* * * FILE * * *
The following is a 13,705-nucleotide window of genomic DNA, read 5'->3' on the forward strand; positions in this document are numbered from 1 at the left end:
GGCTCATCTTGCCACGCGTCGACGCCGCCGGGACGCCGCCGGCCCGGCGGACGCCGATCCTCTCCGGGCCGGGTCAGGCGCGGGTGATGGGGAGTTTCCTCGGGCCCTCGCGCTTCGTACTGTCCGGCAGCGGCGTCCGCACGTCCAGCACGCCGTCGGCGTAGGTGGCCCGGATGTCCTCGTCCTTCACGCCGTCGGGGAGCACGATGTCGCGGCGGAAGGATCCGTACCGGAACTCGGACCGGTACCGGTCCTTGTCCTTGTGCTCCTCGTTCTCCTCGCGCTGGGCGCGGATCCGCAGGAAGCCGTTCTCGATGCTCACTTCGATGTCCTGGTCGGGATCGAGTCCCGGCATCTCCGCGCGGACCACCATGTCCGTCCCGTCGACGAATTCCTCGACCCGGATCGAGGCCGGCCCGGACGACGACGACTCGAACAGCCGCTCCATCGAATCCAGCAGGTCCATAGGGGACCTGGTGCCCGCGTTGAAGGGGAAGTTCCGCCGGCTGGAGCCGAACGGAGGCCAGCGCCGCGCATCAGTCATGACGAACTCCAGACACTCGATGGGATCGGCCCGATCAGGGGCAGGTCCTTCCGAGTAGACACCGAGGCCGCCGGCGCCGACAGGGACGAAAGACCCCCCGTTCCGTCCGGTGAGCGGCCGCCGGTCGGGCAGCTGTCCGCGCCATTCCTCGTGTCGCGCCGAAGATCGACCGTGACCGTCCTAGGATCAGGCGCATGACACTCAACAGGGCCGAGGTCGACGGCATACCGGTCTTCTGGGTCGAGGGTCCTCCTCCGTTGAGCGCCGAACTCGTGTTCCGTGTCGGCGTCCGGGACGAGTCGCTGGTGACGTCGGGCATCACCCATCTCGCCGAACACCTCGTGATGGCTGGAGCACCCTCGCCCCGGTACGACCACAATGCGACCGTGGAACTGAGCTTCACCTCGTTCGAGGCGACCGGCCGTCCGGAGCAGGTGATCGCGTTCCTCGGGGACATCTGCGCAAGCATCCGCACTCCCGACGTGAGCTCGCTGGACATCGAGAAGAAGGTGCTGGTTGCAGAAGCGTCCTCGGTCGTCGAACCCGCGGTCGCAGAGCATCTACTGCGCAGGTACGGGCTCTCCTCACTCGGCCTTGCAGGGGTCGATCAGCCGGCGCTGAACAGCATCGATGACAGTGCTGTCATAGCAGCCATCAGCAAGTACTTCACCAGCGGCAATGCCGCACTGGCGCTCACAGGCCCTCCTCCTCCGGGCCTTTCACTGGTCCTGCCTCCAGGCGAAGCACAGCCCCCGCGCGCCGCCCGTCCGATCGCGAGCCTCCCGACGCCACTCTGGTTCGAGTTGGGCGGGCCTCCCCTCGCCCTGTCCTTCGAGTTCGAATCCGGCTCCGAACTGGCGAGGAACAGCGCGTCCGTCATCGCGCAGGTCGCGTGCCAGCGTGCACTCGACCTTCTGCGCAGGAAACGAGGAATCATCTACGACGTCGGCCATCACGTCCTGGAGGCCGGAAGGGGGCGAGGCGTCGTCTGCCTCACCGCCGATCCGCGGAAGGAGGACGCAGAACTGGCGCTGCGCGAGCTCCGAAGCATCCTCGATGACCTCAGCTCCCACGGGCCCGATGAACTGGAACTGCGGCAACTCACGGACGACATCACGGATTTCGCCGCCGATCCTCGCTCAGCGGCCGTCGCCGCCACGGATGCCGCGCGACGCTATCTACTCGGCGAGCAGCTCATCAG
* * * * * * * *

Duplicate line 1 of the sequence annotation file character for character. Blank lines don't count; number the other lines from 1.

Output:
The following is a 13,705-nucleotide window of genomic DNA, read 5'->3' on the forward strand; positions in this document are numbered from 1 at the left end: